"Plunderers of the world, when nothing remains on the lands to which they have laid waste by wanton thievery, they search out across the seas. The wealth of another region excites their greed; and if it is weak, their lust for power as well.
Nothing from the rising to the setting of the sun is enough for them. Among all others only they are compelled to attack the poor as well as the rich. Robbery, rape, and slaughter they falsely call empire; and where they make a desert, they call it peace."
The fully financialized recovery is not sustainable. In fact, it closely resembles a Ponzi scheme.
The Fed creates enormous amounts of money, which it carefully feeds into the financial system through its Banks and their associated Funds. This is a 'trickle down approach' to monetary stimulus.
The monies created are directed primarily towards the same types of activities that have been dominant in the financial system for the previous ten years at least: financial speculation, building of monopolies, acquisition of assets for repressive exploitation through rents, and the transfer of wealth to the top one percent through largely non-productive activities.
The result can be seen in the continuing plunge of the velocity of money, which is a measure of how much actual GDP related activity is being generated by the additions of monetary growth. Most of the growth we are seeing is only on paper and in accounting gimmicks, and not in real advances and improvements in the standards of living and infrastructure.
In fact, one can make a good case that all those things that are dependent on longer term planning are suffering greatly, and even being 'hollowed out' for the sake of short term greed.
This short term mentality that has been engineered into our social, economic, and legal structures is going to bring about a cycle of booms and busts. We have seen two busts thus far, and are working on a third. And the third time might be the charm.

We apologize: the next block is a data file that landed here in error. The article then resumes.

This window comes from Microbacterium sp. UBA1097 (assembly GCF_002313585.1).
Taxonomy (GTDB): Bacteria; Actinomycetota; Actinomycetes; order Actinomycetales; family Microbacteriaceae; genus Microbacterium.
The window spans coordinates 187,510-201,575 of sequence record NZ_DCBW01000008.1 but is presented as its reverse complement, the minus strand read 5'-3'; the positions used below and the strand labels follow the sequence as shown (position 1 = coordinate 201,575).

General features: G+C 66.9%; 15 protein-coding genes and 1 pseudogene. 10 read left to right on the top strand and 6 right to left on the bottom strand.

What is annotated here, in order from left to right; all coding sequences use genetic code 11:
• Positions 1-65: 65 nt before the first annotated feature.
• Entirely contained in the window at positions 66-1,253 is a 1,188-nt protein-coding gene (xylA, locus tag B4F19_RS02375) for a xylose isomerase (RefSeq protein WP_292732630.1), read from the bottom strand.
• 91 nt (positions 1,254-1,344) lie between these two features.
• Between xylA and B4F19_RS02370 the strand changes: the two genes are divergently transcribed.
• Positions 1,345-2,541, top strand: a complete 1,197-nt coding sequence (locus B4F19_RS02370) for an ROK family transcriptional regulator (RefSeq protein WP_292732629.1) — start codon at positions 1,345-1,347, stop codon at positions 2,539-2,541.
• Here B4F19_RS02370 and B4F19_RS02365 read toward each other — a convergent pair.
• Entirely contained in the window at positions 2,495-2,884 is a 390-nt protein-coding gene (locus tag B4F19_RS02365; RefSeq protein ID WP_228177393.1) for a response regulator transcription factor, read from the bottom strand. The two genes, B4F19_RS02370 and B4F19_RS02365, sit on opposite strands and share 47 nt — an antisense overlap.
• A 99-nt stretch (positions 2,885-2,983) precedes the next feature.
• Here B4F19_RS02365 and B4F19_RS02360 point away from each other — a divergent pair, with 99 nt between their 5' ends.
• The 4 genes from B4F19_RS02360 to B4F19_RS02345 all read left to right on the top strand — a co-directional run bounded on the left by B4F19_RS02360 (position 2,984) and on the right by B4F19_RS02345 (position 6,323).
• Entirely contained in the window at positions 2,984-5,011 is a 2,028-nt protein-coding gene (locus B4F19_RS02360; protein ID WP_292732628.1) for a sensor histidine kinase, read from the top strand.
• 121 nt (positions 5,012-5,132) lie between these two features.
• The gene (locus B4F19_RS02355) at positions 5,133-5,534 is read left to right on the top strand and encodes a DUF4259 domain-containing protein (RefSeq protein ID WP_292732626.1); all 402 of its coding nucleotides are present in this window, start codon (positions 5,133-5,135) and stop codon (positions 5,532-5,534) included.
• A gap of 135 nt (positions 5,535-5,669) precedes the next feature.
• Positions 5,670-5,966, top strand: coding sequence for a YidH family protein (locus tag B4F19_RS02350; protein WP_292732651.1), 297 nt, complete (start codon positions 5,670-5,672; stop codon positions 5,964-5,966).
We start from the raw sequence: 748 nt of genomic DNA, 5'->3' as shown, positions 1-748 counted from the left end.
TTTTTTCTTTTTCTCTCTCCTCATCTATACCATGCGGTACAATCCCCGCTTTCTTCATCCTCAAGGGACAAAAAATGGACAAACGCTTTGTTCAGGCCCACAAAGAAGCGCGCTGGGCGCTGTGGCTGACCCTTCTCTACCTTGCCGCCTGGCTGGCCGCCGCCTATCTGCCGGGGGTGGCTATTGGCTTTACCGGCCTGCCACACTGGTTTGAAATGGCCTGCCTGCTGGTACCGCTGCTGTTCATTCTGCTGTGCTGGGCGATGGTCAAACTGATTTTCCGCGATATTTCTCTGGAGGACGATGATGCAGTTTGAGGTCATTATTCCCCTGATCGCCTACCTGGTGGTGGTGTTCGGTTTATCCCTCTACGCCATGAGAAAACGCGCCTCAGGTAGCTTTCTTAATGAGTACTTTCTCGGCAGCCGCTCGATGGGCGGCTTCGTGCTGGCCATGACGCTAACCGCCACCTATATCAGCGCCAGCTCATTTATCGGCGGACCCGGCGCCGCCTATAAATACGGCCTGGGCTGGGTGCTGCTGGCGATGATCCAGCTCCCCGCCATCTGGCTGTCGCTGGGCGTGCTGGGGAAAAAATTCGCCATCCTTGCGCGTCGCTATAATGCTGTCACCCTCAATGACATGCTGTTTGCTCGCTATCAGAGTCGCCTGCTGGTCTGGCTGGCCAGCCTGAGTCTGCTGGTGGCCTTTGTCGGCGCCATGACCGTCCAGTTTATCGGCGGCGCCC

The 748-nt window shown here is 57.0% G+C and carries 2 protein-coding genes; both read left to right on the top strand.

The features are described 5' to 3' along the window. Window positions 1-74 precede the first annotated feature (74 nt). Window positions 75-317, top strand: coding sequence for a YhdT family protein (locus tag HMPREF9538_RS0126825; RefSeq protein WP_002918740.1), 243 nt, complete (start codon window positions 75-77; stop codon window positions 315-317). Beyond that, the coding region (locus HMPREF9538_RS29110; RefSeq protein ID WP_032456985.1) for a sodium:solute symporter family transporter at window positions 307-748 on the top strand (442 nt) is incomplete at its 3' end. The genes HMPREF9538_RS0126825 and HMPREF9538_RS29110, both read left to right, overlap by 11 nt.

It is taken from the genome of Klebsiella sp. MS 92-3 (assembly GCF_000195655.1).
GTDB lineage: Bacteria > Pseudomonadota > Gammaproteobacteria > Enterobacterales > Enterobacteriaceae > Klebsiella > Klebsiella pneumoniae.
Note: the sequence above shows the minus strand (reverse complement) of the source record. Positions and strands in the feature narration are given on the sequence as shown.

The forces of the anti-human are growing stronger and more strident. They are hungrier for power, and having laid waste to some areas, move on to others in a cycle of perpetual war and acquisition until exhaustion or collapse. The only imperative these new Lords of the World have is 'more.'
It is only in this context that some of the recent decisions that are being made and actions undertaken can be fully understood.
The Banks must be restrained, and the financial system reformed, with balance restored to the economy, before there can be any sustainable recovery.
"Five years after the official end of the Great Recession, corporate profits are high, and the stock market is booming. Yet most Americans are not sharing in the recovery. While the top 0.1% of income recipients—which include most of the highest-ranking corporate executives—reap almost all the income gains, good jobs keep disappearing, and new employment opportunities tend to be insecure and underpaid. Corporate profitability is not translating into widespread economic prosperity.
The allocation of corporate profits to stock buybacks deserves much of the blame. Consider the 449 companies in the S&P 500 index that were publicly listed from 2003 through 2012. During that period those companies used 54% of their earnings—a total of $2.4 trillion—to buy back their own stock, almost all through purchases on the open market. Dividends absorbed an additional 37% of their earnings. That left very little for investments in productive capabilities or higher incomes for employees."
William Lazonick, Profits Without Prosperity, Harvard Business Review Sept. 2014
h/t Wall Street On Parade